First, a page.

Botany Bay, an open oceanic embayment, is located in Sydney, New South Wales, Australia,13 km south of the Sydney central business district. The total catchment area of the bay is approximately 55 km2, despite its relative shallowness, the bay serves as greater metropolitan Sydneys main cargo seaport, located at Port Botany, with facilities managed by Sydney Ports Corporation. Two runways of Sydney Airport extend into the bay, Botany Bay National Park is located on the northern and southern headlands of the bay. The area surrounding the bay is generally managed by Roads and Maritime Services, the land adjacent to Botany Bay was settled for many thousands of years by the Tharawal and Eora Aboriginal peoples and their associated clans. On 29 April 1770, Botany Bay was the site of James Cooks first landing of HMS Endeavour on the mass of Australia. Later the British planned Botany Bay as the site for a penal colony, out of these plans came the first European habitation of Australia at Sydney Cove. Archaeological evidence from the shores of Botany Bay has yielded evidence of Aboriginal settlement dating back 5,000 years, the Aboriginal people of Sydney were known as the Eora with sub-groups derived from the languages they spoke. The people living between the Cooks River and the Georges River were the Bidjigal clan, on the shores of the bay were the Gweagal clan. An artefact collected on Cooks first voyage in Botany Bay is the bark shield left behind by a member of a local Aboriginal tribe. This very rare object is now in the British Museums collection and was the subject of a programme in the BBC radio series A History of the World in 100 Objects. Lieutenant James Cook first landed at Kurnell, on the banks of Botany Bay, on Sunday 29 April 1770. Cooks landing marked the beginning of Britains interest in Australia and in the colonisation of this new ‘southern continent’. Initially the name Sting Ray Harbour was used by Cook and other journal keepers on his expedition and that name was also recorded on an Admiralty chart. Cooks log for 6 May 1770 records The great quantity of these sort of found in this place occasioned my giving it the name of Stingrays Harbour. Eighteen years later, in 1788, Governor Arthur Phillip sailed the armed tender HMS Supply into the bay on 18 January, two days later the remaining ships of the First Fleet arrived to found the planned penal colony. However, the land was ruled unsuitable for settlement as there was insufficient fresh water. Phillip decided instead to move to the excellent natural harbour of Port Jackson to the north, on the morning of 24 January the French exploratory expedition of Jean-François de Galaup, comte de Lapérouse was seen outside Botany Bay. On 26 January, the Supply left the bay to move up to Port Jackson, on the afternoon of 26 January, the remaining ships of First Fleet arrived at Sydney Cove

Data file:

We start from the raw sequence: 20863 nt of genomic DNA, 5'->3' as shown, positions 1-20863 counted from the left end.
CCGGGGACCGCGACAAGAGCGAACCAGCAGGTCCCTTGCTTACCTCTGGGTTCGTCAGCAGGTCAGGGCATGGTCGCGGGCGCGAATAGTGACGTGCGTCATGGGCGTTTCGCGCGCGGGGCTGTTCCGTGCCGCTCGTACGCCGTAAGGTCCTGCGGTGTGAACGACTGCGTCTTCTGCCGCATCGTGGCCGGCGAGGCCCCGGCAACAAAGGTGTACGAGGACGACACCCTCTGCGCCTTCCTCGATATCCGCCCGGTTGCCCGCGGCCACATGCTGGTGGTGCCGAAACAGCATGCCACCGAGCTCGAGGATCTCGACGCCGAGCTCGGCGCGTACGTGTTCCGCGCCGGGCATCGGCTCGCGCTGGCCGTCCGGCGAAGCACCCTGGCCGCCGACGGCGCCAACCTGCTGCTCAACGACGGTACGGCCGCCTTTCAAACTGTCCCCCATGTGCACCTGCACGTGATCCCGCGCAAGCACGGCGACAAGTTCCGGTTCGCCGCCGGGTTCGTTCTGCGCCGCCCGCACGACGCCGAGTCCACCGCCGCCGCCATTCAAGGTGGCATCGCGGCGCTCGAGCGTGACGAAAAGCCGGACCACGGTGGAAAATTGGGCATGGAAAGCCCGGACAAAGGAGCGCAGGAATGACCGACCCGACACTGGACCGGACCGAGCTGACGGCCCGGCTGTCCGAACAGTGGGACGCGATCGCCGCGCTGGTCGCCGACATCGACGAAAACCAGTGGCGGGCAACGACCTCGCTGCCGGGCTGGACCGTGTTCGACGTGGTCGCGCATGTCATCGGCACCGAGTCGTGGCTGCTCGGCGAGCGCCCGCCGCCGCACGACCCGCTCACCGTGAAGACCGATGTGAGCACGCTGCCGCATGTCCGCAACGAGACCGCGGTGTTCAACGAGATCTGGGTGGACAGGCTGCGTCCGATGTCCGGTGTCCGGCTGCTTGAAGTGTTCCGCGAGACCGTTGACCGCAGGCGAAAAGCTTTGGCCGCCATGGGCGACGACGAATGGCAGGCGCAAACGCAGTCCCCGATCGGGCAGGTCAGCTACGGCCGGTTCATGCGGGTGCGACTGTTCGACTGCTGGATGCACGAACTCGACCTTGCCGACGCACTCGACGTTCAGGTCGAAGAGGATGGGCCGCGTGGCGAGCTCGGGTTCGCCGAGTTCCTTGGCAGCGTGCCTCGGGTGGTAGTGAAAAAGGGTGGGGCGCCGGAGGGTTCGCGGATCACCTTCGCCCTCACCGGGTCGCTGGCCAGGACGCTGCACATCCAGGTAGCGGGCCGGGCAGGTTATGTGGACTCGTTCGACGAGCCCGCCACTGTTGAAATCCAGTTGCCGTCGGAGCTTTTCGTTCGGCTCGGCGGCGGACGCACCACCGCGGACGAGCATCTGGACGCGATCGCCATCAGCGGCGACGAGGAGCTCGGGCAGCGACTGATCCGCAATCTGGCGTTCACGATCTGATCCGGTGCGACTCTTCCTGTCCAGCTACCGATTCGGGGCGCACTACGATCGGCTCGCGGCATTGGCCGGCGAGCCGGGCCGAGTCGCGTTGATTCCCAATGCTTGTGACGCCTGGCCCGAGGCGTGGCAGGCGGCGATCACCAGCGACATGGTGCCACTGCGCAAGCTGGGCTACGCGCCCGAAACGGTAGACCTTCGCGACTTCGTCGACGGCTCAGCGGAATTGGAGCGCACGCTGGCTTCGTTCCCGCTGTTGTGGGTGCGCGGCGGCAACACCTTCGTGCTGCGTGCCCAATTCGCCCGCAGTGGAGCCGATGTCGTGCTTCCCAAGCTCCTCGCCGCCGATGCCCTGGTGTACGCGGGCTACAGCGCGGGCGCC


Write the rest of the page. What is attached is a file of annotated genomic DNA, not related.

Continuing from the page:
Aerial photo of Sydney showing Botany Bay in the foreground.
Isaac Smith became the first European to set foot on eastern Australian soil, Cook telling him "Jump out, Isaac" as the ship's boat touched the shore at Botany Bay.